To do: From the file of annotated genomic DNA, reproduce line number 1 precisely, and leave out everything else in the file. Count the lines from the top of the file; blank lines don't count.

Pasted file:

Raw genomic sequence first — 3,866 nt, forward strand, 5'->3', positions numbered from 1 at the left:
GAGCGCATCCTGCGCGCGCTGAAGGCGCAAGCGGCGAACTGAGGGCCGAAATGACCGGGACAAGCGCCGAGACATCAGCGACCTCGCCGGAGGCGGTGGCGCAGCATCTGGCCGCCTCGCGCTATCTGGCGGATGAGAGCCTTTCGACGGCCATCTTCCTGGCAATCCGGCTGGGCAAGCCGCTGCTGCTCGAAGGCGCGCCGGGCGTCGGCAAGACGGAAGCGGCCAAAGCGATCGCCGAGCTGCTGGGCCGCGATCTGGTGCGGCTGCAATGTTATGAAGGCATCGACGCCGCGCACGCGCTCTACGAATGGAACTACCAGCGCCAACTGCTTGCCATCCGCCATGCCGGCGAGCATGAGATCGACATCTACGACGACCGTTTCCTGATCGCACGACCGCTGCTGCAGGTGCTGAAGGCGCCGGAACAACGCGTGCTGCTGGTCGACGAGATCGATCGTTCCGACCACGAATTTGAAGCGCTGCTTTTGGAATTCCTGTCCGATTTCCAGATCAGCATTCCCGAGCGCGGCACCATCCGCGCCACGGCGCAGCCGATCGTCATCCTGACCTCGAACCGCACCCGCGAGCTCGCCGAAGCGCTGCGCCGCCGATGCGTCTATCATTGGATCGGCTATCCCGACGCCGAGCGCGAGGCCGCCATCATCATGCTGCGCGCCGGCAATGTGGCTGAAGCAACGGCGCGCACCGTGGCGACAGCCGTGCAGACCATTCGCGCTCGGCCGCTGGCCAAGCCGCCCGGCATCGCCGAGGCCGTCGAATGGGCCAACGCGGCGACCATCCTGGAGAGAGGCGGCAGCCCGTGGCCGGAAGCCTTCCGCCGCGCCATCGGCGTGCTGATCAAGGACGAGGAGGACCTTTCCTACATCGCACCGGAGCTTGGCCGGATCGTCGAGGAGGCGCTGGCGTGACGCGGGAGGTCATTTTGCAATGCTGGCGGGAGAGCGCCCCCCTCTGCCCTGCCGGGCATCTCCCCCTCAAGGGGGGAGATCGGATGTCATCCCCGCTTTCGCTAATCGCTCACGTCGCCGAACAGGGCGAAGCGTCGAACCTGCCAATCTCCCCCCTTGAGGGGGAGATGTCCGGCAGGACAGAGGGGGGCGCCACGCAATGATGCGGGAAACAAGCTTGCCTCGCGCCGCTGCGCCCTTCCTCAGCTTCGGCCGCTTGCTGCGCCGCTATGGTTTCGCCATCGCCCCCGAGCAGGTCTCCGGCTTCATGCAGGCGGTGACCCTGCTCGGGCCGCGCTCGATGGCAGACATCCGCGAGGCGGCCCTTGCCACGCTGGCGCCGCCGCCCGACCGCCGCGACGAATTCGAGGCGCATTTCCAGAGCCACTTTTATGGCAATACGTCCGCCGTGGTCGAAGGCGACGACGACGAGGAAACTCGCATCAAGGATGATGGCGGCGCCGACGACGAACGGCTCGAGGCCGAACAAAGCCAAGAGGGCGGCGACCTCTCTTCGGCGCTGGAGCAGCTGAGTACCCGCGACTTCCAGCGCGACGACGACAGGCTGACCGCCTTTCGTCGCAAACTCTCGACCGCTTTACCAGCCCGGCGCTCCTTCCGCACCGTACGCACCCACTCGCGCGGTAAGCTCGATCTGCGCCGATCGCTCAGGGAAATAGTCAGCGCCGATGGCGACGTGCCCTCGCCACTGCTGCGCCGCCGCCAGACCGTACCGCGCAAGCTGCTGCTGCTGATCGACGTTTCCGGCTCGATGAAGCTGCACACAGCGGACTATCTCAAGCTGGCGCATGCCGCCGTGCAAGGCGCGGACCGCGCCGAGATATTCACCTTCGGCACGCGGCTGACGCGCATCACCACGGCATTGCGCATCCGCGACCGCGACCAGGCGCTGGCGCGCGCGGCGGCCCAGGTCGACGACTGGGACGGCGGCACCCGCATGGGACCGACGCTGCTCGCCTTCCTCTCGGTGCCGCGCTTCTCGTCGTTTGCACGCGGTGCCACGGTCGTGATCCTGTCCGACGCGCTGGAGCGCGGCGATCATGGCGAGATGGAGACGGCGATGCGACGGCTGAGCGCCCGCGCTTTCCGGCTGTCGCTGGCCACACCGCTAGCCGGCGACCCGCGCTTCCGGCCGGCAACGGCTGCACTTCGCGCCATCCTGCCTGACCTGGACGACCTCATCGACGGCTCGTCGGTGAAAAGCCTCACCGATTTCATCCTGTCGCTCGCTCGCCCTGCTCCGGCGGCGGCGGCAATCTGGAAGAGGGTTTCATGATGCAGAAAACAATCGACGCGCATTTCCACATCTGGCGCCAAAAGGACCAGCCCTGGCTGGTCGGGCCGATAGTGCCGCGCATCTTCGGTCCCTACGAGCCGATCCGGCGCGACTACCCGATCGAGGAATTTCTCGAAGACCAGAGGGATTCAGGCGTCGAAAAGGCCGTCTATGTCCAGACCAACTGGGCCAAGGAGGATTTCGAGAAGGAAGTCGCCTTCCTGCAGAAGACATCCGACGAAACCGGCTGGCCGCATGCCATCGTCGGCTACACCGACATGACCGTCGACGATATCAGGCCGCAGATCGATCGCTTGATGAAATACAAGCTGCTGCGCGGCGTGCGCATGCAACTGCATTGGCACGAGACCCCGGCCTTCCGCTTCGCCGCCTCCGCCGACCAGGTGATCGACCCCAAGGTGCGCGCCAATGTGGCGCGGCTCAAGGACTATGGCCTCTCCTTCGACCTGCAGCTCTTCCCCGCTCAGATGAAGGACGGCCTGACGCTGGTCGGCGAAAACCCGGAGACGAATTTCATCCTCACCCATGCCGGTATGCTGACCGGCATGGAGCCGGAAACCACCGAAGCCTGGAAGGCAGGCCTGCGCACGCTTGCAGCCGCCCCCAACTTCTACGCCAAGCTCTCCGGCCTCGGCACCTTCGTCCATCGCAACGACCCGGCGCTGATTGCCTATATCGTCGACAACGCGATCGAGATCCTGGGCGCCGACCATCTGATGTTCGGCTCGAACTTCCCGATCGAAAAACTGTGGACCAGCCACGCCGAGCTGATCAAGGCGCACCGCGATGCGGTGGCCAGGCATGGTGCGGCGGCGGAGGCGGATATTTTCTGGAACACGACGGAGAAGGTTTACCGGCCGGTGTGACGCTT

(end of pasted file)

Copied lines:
Raw genomic sequence first — 3,866 nt, forward strand, 5'->3', positions numbered from 1 at the left: